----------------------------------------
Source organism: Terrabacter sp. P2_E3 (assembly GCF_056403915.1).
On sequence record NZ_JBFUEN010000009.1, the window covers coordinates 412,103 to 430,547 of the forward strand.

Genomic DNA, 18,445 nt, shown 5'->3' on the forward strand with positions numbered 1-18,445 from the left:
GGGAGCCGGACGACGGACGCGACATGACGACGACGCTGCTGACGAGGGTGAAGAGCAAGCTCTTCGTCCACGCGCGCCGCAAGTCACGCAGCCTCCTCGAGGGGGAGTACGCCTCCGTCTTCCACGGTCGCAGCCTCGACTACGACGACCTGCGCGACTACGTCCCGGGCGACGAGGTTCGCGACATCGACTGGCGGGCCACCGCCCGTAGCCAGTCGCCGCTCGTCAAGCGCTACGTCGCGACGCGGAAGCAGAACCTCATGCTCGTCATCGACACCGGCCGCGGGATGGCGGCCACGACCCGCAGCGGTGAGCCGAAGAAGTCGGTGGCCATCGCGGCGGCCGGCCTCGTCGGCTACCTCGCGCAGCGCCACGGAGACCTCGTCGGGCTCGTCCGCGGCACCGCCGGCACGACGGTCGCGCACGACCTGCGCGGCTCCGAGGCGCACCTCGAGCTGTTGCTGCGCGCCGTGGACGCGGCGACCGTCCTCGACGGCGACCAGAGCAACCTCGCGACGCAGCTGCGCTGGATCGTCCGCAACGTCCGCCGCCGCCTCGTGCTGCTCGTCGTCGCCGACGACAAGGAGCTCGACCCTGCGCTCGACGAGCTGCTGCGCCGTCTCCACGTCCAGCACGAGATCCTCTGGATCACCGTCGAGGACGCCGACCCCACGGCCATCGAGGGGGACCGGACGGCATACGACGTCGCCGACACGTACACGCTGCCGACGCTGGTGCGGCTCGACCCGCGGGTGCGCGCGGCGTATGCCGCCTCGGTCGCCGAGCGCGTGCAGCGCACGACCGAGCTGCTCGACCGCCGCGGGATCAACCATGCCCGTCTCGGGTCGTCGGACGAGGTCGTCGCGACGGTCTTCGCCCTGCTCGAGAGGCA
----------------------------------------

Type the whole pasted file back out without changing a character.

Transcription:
Source organism: Terrabacter sp. P2_E3 (assembly GCF_056403915.1).
On sequence record NZ_JBFUEN010000009.1, the window covers coordinates 412,103 to 430,547 of the forward strand.

Genomic DNA, 18,445 nt, shown 5'->3' on the forward strand with positions numbered 1-18,445 from the left:
GGGAGCCGGACGACGGACGCGACATGACGACGACGCTGCTGACGAGGGTGAAGAGCAAGCTCTTCGTCCACGCGCGCCGCAAGTCACGCAGCCTCCTCGAGGGGGAGTACGCCTCCGTCTTCCACGGTCGCAGCCTCGACTACGACGACCTGCGCGACTACGTCCCGGGCGACGAGGTTCGCGACATCGACTGGCGGGCCACCGCCCGTAGCCAGTCGCCGCTCGTCAAGCGCTACGTCGCGACGCGGAAGCAGAACCTCATGCTCGTCATCGACACCGGCCGCGGGATGGCGGCCACGACCCGCAGCGGTGAGCCGAAGAAGTCGGTGGCCATCGCGGCGGCCGGCCTCGTCGGCTACCTCGCGCAGCGCCACGGAGACCTCGTCGGGCTCGTCCGCGGCACCGCCGGCACGACGGTCGCGCACGACCTGCGCGGCTCCGAGGCGCACCTCGAGCTGTTGCTGCGCGCCGTGGACGCGGCGACCGTCCTCGACGGCGACCAGAGCAACCTCGCGACGCAGCTGCGCTGGATCGTCCGCAACGTCCGCCGCCGCCTCGTGCTGCTCGTCGTCGCCGACGACAAGGAGCTCGACCCTGCGCTCGACGAGCTGCTGCGCCGTCTCCACGTCCAGCACGAGATCCTCTGGATCACCGTCGAGGACGCCGACCCCACGGCCATCGAGGGGGACCGGACGGCATACGACGTCGCCGACACGTACACGCTGCCGACGCTGGTGCGGCTCGACCCGCGGGTGCGCGCGGCGTATGCCGCCTCGGTCGCCGAGCGCGTGCAGCGCACGACCGAGCTGCTCGACCGCCGCGGGATCAACCATGCCCGTCTCGGGTCGTCGGACGAGGTCGTCGCGACGGTCTTCGCCCTGCTCGAGAGGCA